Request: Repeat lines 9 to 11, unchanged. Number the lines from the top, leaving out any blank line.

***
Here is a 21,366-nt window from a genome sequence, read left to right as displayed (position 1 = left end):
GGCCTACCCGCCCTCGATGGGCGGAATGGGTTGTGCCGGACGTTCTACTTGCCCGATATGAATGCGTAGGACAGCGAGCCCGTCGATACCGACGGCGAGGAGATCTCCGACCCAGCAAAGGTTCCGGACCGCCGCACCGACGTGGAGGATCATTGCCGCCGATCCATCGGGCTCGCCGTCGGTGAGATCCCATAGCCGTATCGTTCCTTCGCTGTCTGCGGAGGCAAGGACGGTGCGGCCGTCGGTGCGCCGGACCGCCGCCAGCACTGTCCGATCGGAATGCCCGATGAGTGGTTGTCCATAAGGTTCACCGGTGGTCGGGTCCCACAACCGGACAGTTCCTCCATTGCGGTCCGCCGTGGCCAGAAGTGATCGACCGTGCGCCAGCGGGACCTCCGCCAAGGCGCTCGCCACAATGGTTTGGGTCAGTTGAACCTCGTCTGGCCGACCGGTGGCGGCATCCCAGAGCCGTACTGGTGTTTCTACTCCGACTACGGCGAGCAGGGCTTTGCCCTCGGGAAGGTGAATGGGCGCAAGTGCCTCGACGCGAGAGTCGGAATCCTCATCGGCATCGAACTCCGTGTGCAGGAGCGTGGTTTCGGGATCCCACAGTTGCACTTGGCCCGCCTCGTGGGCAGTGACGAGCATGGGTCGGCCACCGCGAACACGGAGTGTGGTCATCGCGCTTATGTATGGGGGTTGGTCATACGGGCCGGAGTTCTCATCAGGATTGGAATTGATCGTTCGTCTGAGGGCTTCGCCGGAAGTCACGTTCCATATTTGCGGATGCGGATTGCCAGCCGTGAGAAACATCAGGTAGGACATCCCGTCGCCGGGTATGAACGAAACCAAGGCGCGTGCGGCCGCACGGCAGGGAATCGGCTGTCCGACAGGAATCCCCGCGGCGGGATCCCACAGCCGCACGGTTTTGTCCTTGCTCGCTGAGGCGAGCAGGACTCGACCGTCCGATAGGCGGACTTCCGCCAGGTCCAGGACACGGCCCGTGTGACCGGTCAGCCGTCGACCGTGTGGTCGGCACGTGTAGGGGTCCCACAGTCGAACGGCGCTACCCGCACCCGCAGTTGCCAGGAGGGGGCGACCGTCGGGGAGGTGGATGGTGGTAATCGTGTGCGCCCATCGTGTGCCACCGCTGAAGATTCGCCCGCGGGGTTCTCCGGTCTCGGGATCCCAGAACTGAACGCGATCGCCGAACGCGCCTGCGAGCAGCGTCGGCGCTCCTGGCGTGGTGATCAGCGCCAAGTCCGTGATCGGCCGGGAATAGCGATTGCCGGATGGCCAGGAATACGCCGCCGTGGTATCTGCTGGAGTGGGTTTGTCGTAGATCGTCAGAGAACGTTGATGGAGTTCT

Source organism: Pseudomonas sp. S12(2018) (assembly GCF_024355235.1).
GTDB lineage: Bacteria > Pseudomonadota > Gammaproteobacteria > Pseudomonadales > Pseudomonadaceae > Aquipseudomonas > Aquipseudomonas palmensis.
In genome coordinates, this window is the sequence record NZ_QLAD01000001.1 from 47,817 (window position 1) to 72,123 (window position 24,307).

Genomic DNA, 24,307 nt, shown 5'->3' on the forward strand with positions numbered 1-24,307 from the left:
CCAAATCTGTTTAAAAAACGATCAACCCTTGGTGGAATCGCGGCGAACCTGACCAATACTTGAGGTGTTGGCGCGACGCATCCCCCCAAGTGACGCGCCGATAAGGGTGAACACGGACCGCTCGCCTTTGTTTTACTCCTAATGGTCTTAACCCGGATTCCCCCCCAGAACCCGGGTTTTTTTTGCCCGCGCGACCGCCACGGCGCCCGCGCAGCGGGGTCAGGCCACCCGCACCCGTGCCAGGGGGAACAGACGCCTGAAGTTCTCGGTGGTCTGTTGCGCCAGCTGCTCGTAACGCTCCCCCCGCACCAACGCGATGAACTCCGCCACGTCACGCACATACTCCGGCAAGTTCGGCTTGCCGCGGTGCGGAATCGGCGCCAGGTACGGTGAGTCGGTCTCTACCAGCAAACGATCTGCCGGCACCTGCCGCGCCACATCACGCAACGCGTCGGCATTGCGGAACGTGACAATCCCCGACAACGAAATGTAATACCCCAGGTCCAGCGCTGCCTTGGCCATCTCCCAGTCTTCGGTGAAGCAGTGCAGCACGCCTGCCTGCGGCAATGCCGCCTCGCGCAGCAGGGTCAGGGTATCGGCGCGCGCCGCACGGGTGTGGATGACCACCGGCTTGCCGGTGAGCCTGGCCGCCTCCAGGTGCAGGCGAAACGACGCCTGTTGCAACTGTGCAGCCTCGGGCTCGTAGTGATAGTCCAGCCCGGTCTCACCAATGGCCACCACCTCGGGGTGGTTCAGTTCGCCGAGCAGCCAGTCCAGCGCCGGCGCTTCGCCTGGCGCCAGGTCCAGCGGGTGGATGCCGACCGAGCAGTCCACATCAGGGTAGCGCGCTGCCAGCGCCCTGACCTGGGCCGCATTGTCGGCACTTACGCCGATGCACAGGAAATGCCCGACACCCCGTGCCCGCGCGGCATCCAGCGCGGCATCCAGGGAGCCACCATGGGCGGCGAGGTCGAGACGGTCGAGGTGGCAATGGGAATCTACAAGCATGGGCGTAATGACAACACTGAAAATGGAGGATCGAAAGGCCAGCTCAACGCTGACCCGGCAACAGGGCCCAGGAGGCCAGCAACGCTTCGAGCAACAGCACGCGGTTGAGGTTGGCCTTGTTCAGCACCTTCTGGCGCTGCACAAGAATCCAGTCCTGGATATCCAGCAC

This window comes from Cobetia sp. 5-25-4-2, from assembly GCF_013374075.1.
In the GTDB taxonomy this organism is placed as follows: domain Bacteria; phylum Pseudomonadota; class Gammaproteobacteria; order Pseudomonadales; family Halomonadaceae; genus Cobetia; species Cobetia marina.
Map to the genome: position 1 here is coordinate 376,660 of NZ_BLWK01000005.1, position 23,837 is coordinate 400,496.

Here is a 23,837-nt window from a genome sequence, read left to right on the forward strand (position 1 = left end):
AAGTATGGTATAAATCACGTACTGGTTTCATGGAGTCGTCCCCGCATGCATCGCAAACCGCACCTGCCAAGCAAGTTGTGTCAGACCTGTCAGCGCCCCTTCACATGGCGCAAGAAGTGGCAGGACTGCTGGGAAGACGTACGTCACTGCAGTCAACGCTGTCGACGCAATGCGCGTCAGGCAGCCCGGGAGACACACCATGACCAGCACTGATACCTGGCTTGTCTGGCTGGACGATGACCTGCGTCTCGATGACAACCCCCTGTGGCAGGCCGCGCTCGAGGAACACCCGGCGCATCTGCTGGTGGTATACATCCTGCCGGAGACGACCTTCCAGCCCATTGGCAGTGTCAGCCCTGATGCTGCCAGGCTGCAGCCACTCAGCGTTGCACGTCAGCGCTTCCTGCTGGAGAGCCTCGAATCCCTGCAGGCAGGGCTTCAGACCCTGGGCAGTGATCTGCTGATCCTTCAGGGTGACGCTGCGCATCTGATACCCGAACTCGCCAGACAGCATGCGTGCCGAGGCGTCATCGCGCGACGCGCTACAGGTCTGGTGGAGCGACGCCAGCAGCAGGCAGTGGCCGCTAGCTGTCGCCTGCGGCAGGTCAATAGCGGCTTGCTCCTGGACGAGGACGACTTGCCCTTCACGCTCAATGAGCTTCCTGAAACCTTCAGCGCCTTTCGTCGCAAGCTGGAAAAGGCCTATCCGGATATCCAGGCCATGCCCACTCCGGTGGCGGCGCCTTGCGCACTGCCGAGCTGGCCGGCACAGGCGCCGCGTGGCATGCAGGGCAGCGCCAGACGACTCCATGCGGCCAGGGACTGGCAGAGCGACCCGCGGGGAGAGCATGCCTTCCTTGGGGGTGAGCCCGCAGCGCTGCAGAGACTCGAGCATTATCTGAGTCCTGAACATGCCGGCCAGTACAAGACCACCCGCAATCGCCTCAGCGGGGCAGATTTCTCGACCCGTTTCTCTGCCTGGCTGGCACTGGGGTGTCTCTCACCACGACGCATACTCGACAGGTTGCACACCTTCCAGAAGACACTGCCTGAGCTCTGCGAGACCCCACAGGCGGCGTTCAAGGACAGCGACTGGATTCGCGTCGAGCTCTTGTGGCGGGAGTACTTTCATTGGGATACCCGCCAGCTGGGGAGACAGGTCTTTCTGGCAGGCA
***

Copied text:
In the GTDB taxonomy this organism is placed as follows: domain Bacteria; phylum Pseudomonadota; class Gammaproteobacteria; order Pseudomonadales; family Halomonadaceae; genus Cobetia; species Cobetia marina.
Map to the genome: position 1 here is coordinate 376,660 of NZ_BLWK01000005.1, position 23,837 is coordinate 400,496.

Here is a 23,837-nt window from a genome sequence, read left to right on the forward strand (position 1 = left end):